Keeping things organized
It’s time to invite some friends to the party.
Blogging (or managing a WordPress site) doesn’t have to be a solitary venture. Loads of well-know blogs out there feature multiple user roles, from writers to editors and administrators. In this chapter, you’ll learn how to get multiple people posting on the same blog, manage the workflow across all those people, and put categories and tags to work in organizing your site’s content.
Thanks for Mutton is an online magazine—OK, a blog—that publishes about food and cooking from a uniquely geeky point of view. You’ve been brought in to bring some organization not only to the site (which runs on WordPress) but also to your group of staff writers and contributors. Let’s take a look and see what you’ve got to work with.
A “user” in WordPress is any person that has access to your site with a username and password. WordPress allows you to add multiple users and give each of those users a role within the system. For example, we could have a main administrator that controls all aspects of the site and an editor that can only review and publish content but has no access to core WordPress settings. In general, user roles adhere to a heirarchical structure:
You are in control of adding users to your system, but WordPress is also set up to support visitors creating their own accounts too (so they can leave comments, for example). In this chapter, we focus on user accounts that you set up for people to write for your blog. Let’s take a look at the options you have for users in your WordPress dashboard.
Let’s see how the dashboard profile looks from a user’s perspective...
If you set up your blog to have 5 administrators and 20 people that all have access to publish content to the live site whenever they want, you’re going to have problems. It may seem a bit foreign at first, but for each user, spend a bit of time thinking about what they are doing on the site, and how much responsibility they should be given. Beyond that, here’s a good rule of thumb based on the user hierarchy pyramid: The higher the role in the system, the fewer users should be assigned to that role.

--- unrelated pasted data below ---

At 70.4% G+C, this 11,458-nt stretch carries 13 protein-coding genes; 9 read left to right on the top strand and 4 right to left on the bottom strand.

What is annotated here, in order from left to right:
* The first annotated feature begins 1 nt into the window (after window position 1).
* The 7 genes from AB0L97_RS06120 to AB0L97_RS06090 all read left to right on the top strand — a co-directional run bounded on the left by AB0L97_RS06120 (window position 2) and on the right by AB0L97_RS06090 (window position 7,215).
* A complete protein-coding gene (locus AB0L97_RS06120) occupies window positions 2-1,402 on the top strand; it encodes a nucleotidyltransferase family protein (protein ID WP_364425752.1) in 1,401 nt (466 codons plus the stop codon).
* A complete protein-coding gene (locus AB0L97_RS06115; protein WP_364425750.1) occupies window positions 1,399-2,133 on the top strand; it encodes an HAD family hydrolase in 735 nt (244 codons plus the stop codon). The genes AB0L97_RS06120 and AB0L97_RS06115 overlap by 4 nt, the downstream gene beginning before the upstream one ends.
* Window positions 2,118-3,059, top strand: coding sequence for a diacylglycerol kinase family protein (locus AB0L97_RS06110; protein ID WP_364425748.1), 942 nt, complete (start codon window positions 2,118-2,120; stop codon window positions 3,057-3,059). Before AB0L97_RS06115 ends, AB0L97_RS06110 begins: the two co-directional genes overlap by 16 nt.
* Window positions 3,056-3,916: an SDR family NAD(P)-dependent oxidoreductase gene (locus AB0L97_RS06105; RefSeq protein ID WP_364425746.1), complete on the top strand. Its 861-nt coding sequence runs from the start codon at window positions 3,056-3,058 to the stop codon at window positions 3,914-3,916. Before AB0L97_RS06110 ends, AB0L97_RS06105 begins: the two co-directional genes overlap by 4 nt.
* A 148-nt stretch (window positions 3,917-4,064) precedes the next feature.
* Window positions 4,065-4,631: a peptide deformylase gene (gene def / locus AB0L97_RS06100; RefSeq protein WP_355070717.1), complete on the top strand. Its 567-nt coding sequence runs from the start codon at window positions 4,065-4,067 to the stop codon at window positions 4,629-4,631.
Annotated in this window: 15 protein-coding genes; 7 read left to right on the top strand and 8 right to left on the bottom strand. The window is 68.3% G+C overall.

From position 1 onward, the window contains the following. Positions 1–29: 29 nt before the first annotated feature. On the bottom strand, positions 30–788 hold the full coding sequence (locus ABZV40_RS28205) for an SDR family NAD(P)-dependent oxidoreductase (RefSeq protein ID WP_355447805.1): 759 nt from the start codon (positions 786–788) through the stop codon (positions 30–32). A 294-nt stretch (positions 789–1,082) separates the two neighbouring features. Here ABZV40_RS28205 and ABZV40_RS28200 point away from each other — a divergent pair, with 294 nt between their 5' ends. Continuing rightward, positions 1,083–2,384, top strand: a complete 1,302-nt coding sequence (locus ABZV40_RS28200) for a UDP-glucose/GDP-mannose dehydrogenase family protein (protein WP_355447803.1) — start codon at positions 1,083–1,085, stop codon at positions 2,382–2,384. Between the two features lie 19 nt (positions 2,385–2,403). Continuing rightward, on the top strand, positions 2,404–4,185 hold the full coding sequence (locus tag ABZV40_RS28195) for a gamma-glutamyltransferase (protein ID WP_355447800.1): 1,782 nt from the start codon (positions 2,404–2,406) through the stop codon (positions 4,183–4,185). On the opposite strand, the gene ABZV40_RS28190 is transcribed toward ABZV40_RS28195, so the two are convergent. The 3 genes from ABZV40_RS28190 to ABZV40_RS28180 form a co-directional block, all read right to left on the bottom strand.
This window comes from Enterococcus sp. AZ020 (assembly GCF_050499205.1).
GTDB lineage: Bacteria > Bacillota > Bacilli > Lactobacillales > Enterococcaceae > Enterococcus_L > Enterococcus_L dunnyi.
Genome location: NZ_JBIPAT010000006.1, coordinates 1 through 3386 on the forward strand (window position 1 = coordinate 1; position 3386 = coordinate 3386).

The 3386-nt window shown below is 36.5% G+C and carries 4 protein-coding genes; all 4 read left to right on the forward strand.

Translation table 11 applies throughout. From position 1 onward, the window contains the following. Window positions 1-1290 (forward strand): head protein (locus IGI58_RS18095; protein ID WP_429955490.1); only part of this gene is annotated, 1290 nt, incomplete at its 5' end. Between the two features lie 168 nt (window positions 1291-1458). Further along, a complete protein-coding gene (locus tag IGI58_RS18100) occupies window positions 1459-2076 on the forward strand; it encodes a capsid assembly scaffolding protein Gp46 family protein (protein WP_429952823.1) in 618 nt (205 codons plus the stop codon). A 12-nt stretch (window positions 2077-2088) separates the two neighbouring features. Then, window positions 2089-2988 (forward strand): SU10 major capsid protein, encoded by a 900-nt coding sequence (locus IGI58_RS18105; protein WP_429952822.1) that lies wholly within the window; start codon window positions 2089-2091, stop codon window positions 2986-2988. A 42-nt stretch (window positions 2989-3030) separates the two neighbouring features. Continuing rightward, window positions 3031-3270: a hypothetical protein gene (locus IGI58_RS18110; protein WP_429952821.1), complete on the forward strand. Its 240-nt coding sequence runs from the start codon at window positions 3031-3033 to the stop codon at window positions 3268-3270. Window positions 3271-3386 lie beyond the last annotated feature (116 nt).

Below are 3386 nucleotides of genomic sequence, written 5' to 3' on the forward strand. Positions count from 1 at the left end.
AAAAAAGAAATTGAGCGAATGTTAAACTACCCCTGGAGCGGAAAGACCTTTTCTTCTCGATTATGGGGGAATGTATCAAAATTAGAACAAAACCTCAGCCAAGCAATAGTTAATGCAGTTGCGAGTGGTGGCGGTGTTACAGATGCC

Who gets the nice wine glass at your party, and who gets the plastic cup?
Now that we have a group of users with specific roles for Thanks for Mutton, we can take a quick look at what the editorial workflow might look like. The term “workflow” simply refers to how pages and posts move betwen content producers and editors when some form of review and approval is required— potentially multiple times—before somthing is published. The site has two main content producers: authors, who are staff writers with publishing rights, and contributors, who are contract or seasonal writers that submit stories for publication.
Once a post is submitted for review, the editors and administrators need to be able to read it, make changes, and then post it to the site.
Submit for Review.
Contributors submit articles for review by editors. These posts will show “pending” until they’ve been approved.
As an editor (or and administrator) you can publish pending posts.
When an editor sees pending posts, they have the options to read and edit the content before it goes live on the site.
Things are starting to look more organized...
Categories aren’t always required for blogs, but most of the time it helps to have some organizational structure to your posts. Think of categories as broad “buckets” that describe or hold your content in WordPress. Once a post is assigned to a category, it can be displayed in WordPress alongside other posts within the same category. They also give visitors a snapshot of what type of content they can expect on your site and help them find other posts they might be interested in.